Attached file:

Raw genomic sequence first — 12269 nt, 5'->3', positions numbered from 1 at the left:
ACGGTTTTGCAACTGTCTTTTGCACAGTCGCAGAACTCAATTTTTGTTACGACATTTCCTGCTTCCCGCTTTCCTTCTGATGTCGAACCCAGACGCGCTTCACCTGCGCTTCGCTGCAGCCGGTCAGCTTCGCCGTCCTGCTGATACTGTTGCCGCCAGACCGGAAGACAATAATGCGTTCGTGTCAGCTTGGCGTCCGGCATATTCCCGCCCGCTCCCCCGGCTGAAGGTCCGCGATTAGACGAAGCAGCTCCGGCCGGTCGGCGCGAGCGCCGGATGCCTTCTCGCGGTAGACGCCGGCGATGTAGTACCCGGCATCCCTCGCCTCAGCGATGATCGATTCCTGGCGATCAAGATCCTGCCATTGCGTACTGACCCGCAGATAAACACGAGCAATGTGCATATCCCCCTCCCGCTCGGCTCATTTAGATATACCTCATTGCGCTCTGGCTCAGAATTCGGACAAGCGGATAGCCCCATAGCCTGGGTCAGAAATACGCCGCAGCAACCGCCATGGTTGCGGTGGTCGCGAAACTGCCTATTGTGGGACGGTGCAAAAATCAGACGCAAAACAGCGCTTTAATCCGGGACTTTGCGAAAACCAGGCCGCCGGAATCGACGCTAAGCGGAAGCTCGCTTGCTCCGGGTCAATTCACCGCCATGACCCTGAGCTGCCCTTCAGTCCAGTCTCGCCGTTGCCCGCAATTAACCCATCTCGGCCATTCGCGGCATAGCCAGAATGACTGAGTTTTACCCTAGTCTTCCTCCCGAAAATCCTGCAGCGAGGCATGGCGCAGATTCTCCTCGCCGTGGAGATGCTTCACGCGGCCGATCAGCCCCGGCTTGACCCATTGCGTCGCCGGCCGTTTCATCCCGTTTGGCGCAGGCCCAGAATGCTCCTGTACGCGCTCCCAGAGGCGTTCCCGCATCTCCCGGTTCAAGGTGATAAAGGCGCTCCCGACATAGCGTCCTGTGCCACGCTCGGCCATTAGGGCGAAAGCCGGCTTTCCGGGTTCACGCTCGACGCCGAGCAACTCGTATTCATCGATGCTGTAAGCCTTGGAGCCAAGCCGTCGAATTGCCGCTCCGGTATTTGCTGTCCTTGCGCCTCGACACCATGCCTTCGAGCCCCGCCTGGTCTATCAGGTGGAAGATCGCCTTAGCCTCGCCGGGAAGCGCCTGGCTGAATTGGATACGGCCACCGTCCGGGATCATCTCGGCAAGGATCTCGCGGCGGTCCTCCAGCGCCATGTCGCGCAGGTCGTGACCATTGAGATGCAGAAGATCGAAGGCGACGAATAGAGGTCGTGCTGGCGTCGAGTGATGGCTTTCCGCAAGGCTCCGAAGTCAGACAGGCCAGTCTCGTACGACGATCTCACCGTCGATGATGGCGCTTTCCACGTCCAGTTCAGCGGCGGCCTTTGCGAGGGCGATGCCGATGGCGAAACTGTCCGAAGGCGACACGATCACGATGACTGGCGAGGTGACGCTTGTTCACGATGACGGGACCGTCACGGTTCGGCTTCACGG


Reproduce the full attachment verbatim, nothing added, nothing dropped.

Raw genomic sequence first — 12269 nt, 5'->3', positions numbered from 1 at the left:
ACGGTTTTGCAACTGTCTTTTGCACAGTCGCAGAACTCAATTTTTGTTACGACATTTCCTGCTTCCCGCTTTCCTTCTGATGTCGAACCCAGACGCGCTTCACCTGCGCTTCGCTGCAGCCGGTCAGCTTCGCCGTCCTGCTGATACTGTTGCCGCCAGACCGGAAGACAATAATGCGTTCGTGTCAGCTTGGCGTCCGGCATATTCCCGCCCGCTCCCCCGGCTGAAGGTCCGCGATTAGACGAAGCAGCTCCGGCCGGTCGGCGCGAGCGCCGGATGCCTTCTCGCGGTAGACGCCGGCGATGTAGTACCCGGCATCCCTCGCCTCAGCGATGATCGATTCCTGGCGATCAAGATCCTGCCATTGCGTACTGACCCGCAGATAAACACGAGCAATGTGCATATCCCCCTCCCGCTCGGCTCATTTAGATATACCTCATTGCGCTCTGGCTCAGAATTCGGACAAGCGGATAGCCCCATAGCCTGGGTCAGAAATACGCCGCAGCAACCGCCATGGTTGCGGTGGTCGCGAAACTGCCTATTGTGGGACGGTGCAAAAATCAGACGCAAAACAGCGCTTTAATCCGGGACTTTGCGAAAACCAGGCCGCCGGAATCGACGCTAAGCGGAAGCTCGCTTGCTCCGGGTCAATTCACCGCCATGACCCTGAGCTGCCCTTCAGTCCAGTCTCGCCGTTGCCCGCAATTAACCCATCTCGGCCATTCGCGGCATAGCCAGAATGACTGAGTTTTACCCTAGTCTTCCTCCCGAAAATCCTGCAGCGAGGCATGGCGCAGATTCTCCTCGCCGTGGAGATGCTTCACGCGGCCGATCAGCCCCGGCTTGACCCATTGCGTCGCCGGCCGTTTCATCCCGTTTGGCGCAGGCCCAGAATGCTCCTGTACGCGCTCCCAGAGGCGTTCCCGCATCTCCCGGTTCAAGGTGATAAAGGCGCTCCCGACATAGCGTCCTGTGCCACGCTCGGCCATTAGGGCGAAAGCCGGCTTTCCGGGTTCACGCTCGACGCCGAGCAACTCGTATTCATCGATGCTGTAAGCCTTGGAGCCAAGCCGTCGAATTGCCGCTCCGGTATTTGCTGTCCTTGCGCCTCGACACCATGCCTTCGAGCCCCGCCTGGTCTATCAGGTGGAAGATCGCCTTAGCCTCGCCGGGAAGCGCCTGGCTGAATTGGATACGGCCACCGTCCGGGATCATCTCGGCAAGGATCTCGCGGCGGTCCTCCAGCGCCATGTCGCGCAGGTCGTGACCATTGAGATGCAGAAGATCGAAGGCGACGAATAGAGGTCGTGCTGGCGTCGAGTGATGGCTTTCCGCAAGGCTCCGAAGTCAGACAGGCCAGTCTCGTACGACGATCTCACCGTCGATGATGGCGCTTTCCACGTCCAGTTCAGCGGCGGCCTTTGCGAGGGCGATGCCGATGGCGAAACTGTCCGAAGGCGACACGATCACGATGACTGGCGAGGTGACGCTTGTTCACGATGACGGGACCGTCACGGTTCGGCTTCACGG